Could it be WHEN you eat?

 

A study has found that adopting a meal-timing strategy reduces swings in hunger and alters patterns of fat and carbohydrate burning. If you eat your last meal of the day by the mid-afternoon (and do not eat again until breakfast the next morning) the subsequent change in metabolism may help with losing weight. Termed early time-restricted feeding, or eTRF, you eat only during a much smaller window of time than we traditionally follow. In the study, eating between 8 a.m. and 2 p.m. followed by an 18-hour daily fast kept appetite levels more even throughout the day. Studies still need to be done to confirm whether eating a very early dinner, or even skipping dinner, may have some benefits for losing weight. However, earlier animal studies showed that eTRF helped rodents burn more fat, reduced body fat and decreased the risk of chronic diseases in rodents.

The body has an internal clock, and many aspects of metabolism are at their optimal functioning in the morning. Thus, eating in time with the the body's programmed circadian clock by eating earlier in the day may positively influence health. This first test of eTRF in humans follows rodent studies of this approach to weight loss, which previously found that eTRF reduced body fat and decreased the risk of chronic diseases in rodents.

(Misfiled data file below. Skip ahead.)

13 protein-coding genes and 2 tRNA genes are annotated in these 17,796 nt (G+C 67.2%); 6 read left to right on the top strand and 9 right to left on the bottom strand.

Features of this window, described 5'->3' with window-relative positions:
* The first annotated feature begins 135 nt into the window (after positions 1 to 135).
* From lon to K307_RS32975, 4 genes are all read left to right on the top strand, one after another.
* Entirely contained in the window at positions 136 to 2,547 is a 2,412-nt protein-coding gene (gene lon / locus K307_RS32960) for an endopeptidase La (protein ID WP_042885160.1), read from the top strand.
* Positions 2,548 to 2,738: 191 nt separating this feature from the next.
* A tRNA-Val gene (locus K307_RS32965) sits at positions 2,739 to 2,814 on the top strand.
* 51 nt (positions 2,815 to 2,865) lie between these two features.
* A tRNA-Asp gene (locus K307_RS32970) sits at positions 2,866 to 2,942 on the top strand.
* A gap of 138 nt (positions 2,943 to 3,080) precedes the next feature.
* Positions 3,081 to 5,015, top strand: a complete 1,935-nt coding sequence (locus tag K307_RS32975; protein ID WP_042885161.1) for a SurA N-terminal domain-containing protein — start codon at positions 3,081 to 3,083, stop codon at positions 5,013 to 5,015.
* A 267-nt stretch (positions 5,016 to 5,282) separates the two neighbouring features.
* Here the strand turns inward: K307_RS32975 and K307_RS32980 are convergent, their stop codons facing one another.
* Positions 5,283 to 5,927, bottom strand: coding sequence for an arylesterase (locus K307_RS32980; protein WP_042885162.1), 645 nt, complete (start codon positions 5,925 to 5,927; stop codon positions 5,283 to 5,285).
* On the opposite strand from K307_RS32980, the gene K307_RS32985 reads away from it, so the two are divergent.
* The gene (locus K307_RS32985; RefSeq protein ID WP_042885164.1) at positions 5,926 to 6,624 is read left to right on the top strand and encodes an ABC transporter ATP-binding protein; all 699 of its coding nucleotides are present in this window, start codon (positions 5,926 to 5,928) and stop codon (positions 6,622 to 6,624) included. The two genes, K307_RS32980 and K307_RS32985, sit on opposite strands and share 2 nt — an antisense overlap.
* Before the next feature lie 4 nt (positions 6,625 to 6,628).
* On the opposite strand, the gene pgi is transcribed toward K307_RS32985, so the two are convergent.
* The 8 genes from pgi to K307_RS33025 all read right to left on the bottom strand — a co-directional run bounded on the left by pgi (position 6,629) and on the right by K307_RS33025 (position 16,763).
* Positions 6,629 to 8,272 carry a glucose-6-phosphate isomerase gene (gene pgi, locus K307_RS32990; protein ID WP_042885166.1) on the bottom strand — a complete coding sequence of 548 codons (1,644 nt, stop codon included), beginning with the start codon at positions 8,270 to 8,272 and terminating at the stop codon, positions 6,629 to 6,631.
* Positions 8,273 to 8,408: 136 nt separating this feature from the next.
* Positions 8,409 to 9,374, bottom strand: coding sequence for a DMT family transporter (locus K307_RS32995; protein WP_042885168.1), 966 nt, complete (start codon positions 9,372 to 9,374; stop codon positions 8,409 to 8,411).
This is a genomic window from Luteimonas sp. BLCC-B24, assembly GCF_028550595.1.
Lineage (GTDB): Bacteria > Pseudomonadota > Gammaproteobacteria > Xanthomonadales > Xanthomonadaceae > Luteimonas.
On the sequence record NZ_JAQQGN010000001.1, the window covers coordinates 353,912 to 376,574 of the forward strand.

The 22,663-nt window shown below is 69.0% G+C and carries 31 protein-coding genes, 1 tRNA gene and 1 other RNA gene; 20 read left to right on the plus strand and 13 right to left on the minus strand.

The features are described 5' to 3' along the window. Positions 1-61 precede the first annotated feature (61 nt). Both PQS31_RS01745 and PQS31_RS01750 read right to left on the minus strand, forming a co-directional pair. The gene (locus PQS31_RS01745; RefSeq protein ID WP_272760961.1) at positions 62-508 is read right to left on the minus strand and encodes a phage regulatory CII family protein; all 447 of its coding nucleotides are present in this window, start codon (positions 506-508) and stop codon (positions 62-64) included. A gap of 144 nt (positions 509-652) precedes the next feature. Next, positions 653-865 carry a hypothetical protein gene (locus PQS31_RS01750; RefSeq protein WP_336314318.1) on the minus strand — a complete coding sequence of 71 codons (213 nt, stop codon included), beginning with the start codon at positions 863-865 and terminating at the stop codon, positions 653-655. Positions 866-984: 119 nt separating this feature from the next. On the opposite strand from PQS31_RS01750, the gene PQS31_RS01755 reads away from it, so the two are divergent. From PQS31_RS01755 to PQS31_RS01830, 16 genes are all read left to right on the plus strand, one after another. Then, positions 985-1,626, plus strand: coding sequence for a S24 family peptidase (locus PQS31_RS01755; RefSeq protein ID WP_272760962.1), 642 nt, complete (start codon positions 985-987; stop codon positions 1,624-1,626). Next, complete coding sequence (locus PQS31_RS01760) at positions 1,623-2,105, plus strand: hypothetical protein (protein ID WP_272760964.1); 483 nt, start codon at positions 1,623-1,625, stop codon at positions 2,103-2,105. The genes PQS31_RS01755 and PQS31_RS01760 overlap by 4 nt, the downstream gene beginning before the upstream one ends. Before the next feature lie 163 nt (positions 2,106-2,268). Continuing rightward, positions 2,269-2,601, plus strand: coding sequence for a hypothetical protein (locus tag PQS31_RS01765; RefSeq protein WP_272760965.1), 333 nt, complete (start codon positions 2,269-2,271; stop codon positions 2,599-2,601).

During the current study, the authors followed 11 men and women with excess weight over 4 days of eating between 8 a.m. and 2 p.m., and 4 days of eating between 8 a.m. and 8 p.m. Researchers then tested the impact of eTRF on calories burned, fat burned and appetite. Participants tried both eating schedules, ate the same number of calories both times and completed all testing under supervision. The researchers found that, although eTRF did not affect how many total calories participants burned, it reduced daily hunger swings and increased  during the night. It also improved the body's ability to switch between burning carbs and burning fats (termed metabolic flexibility).

Source provided by University of Alabama at BirminghamNote: Content was edited for style and length.